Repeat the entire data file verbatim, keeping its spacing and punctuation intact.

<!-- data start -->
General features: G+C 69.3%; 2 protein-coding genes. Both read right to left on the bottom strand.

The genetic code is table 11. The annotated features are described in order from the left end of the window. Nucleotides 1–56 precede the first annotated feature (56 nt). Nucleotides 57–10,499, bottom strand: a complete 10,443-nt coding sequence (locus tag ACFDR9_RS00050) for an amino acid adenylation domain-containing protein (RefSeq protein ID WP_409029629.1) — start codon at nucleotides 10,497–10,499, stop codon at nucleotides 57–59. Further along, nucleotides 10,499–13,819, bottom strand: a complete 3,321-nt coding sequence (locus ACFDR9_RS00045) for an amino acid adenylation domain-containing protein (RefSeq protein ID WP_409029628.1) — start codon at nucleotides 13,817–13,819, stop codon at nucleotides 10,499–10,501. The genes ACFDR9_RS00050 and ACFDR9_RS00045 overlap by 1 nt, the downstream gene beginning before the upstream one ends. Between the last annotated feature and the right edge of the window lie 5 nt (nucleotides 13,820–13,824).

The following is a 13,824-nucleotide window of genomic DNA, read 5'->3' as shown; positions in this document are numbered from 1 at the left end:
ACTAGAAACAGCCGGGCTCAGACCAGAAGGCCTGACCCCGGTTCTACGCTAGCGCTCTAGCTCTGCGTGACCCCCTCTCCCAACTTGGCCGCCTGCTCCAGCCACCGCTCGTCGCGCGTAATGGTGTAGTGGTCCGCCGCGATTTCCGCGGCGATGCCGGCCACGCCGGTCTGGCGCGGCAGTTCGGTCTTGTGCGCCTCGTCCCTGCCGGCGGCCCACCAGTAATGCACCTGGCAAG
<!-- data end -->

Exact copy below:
General features: G+C 69.3%; 2 protein-coding genes. Both read right to left on the bottom strand.

The genetic code is table 11. The annotated features are described in order from the left end of the window. Nucleotides 1–56 precede the first annotated feature (56 nt). Nucleotides 57–10,499, bottom strand: a complete 10,443-nt coding sequence (locus tag ACFDR9_RS00050) for an amino acid adenylation domain-containing protein (RefSeq protein ID WP_409029629.1) — start codon at nucleotides 10,497–10,499, stop codon at nucleotides 57–59. Further along, nucleotides 10,499–13,819, bottom strand: a complete 3,321-nt coding sequence (locus ACFDR9_RS00045) for an amino acid adenylation domain-containing protein (RefSeq protein ID WP_409029628.1) — start codon at nucleotides 13,817–13,819, stop codon at nucleotides 10,499–10,501. The genes ACFDR9_RS00050 and ACFDR9_RS00045 overlap by 1 nt, the downstream gene beginning before the upstream one ends. Between the last annotated feature and the right edge of the window lie 5 nt (nucleotides 13,820–13,824).

The following is a 13,824-nucleotide window of genomic DNA, read 5'->3' as shown; positions in this document are numbered from 1 at the left end:
ACTAGAAACAGCCGGGCTCAGACCAGAAGGCCTGACCCCGGTTCTACGCTAGCGCTCTAGCTCTGCGTGACCCCCTCTCCCAACTTGGCCGCCTGCTCCAGCCACCGCTCGTCGCGCGTAATGGTGTAGTGGTCCGCCGCGATTTCCGCGGCGATGCCGGCCACGCCGGTCTGGCGCGGCAGTTCGGTCTTGTGCGCCTCGTCCCTGCCGGCGGCCCACCAGTAATGCACCTGGCAAG